GDG- Gettysburg Digest, Vol 18, Issue 24

Smith, David [USA] smith_david_g at bah.com
Wed Jan 25 20:20:43 CST 2012


Recently, a couple of threads have come up that I want to respond to:



1) Why did Lee move north?  As has been correctly pointed out, we can't be 100% sure, but there are some educated guesses we can make.



Recently, in an article entitled "Clear the Valley:  The Shenandoah Valley and the Genesis of the Gettysburg Campaign," I argue that at least based on his letters and orders, Lee was preoccupied with clearing Milroy's forces out of the Valley since December 1862.  The Gettysburg campaign gave him a chance to do it.  Of course, clearing the Valley would help secure his food supply - needed for his army, and to supply Virginia's urban area of Richmond.  When Lee said he wanted to "clear Virginia of the enemy," clearing the Shenandoah Valley was a big part of what he meant.



I'd like to believe I make a pretty good case on this one.  Unfortunately, its in the Journal of Military History, so if you don't have access to the journal at an academic library (or through JSTOR), you will have to pay $10 to get it from the Journal.  Perhaps at some point in the future I can get it posted to the GDG archives.



Peter recently stated that Lee went north to de-stabilize the North, period.  I think this is another powerful argument.  I'd recommend to folks a very good essay in James McPherson's *This Mighty Scourge,* called "To Conquer A Peace?  Lee's Goals in the Gettysburg Campaign."  McPherson essentially makes Peter's argument, stating that the "other valuable results" phrase in Lee's Official Report alludes to a desire to strengthen the Northern peace party and divide Northern public opinion.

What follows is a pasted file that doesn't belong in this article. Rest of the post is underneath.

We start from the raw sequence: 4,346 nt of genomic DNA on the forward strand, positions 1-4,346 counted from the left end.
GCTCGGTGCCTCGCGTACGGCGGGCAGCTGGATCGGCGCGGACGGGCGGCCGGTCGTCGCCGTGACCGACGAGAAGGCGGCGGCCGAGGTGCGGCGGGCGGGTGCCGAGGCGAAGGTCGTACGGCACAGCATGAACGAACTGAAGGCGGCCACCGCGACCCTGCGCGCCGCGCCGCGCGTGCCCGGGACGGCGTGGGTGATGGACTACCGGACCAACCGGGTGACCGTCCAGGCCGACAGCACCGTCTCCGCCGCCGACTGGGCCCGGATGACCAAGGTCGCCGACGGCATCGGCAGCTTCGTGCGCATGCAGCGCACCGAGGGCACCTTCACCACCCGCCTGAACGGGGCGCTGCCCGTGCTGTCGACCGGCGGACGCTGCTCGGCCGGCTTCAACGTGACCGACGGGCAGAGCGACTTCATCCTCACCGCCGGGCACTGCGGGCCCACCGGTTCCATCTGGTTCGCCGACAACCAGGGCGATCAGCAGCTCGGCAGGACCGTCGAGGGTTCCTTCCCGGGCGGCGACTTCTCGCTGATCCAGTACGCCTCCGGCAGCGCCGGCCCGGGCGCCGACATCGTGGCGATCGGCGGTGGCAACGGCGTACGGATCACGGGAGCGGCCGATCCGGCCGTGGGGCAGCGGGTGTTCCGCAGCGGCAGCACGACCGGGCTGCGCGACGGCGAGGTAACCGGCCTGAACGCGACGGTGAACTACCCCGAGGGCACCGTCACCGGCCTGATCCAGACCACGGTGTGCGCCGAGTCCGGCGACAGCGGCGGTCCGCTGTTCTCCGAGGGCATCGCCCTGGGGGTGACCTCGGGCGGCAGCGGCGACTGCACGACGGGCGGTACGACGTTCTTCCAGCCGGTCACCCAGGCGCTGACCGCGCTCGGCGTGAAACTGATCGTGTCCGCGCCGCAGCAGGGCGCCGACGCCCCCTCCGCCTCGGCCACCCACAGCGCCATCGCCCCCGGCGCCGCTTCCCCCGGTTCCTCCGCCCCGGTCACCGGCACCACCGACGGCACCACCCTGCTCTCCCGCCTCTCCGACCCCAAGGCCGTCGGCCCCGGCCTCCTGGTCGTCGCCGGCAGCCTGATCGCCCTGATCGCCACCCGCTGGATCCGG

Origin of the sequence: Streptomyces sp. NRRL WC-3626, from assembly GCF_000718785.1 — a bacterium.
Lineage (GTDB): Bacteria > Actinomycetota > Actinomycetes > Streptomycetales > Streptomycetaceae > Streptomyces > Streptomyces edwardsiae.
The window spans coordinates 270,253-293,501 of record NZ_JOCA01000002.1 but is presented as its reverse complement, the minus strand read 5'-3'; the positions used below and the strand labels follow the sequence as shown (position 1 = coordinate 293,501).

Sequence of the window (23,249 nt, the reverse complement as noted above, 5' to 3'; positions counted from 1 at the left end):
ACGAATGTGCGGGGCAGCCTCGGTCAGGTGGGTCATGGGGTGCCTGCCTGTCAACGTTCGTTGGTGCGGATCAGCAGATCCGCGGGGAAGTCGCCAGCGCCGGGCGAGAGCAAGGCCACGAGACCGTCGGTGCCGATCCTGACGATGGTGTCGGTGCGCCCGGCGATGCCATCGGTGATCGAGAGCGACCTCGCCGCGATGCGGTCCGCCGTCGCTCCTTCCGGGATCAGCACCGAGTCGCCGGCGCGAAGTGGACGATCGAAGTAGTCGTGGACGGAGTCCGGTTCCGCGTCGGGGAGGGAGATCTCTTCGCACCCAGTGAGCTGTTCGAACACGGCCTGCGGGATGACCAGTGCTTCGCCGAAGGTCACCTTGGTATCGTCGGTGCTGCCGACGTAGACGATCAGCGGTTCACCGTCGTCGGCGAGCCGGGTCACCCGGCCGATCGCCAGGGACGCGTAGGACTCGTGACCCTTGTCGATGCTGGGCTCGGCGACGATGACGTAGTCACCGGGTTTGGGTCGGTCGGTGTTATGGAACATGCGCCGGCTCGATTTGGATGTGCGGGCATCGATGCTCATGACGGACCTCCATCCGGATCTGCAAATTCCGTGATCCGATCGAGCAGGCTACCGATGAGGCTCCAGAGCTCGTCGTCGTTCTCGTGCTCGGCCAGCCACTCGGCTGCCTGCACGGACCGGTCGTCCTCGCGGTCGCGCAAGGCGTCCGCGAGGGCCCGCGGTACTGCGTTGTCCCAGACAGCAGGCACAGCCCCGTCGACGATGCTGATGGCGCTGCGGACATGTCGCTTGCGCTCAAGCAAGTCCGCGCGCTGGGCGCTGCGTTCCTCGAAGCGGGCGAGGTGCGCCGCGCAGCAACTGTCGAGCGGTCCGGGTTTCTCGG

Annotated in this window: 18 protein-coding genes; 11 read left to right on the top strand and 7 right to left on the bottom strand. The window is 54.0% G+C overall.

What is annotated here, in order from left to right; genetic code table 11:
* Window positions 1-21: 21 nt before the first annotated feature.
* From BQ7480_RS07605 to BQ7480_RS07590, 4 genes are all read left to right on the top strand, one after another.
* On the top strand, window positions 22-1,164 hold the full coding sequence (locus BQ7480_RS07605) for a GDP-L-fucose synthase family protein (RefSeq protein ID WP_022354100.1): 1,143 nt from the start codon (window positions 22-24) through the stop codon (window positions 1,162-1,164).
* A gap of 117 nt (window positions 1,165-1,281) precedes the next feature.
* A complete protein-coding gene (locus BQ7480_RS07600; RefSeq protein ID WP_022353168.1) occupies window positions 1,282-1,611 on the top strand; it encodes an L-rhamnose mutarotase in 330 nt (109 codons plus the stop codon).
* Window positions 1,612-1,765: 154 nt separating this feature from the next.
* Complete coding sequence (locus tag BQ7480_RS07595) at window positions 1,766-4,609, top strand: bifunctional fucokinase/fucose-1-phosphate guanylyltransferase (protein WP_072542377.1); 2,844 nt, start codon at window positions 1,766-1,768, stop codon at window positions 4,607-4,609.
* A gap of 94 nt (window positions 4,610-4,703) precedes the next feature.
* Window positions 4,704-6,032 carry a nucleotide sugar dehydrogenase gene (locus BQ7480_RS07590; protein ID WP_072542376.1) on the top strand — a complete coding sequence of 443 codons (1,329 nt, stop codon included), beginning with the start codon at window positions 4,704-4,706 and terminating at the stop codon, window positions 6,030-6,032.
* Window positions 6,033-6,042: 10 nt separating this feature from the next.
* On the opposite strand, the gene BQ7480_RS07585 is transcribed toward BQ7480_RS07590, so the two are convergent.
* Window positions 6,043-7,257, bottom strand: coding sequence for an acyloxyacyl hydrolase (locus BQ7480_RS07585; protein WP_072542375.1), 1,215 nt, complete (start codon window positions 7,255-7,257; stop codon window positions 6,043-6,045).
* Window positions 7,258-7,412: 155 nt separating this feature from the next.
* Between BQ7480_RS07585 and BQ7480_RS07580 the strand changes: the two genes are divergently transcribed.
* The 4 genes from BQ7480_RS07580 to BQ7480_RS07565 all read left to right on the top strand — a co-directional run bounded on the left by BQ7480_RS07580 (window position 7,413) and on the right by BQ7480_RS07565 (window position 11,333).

I also recommend Joseph Glathaar's essay (and Richard McMurry's) in *The Gettysburg Nobody Knows* - they both show that Lee was planning his invasion well in advance of Chancellorsville.



2) Did Lee plan to cross the Susquehanna, if he could?

Count me among those who think he did.  The evidence has been well-cataloged already on this list.  To me, the orders to Ewell to take Harrisburg if he can are conclusive.  To this I will add comments that Jubal Early made, I think after the war, that he was hoping to cross the river and take Lancaster and burn it, because it was the home of Thaddeus Stevens (Stevens iron furnace in the mountains in Franklin and Adams County was burned).

When I did my research on the capture of African Americans, one black family claimed that one Confederate captain said, "After we have destroyed Pennsylvania..." they would come back and capture all of the African Americans.  That isn't exactly a dispassionate source, but, if true, indicates that some in the rank and file expected to go plundering PA.  The rank and file didn't always have an accurate view, though - even a lot of Lee's division commanders thought the invasion would be limited to MD.



3) Did Jackson have a mindset  make war against Northern infrastructure, and did Lee share it?

Here I would refer members of this list to that quirky but thought-provoking book, James A. Kegel's *North with Lee and Jackson*  The author argues that Jackson wanted to destroy Northern anthracite coal mines (northeast of Philadelphia) that were supplying the Union blockade ships.  I think the author does a pretty good job of showing that Jackson at least gave that some consideration; he doesn't prove, to my mind, that Lee adopted the same thinking, but I would love to know what others on this list think.



GDGers may appreciate that the book represented decades of research by the author, a newspaper editor in Lancaster PA.  Someone told me he was always very bitter that it was not better treated by the historical profession.



David




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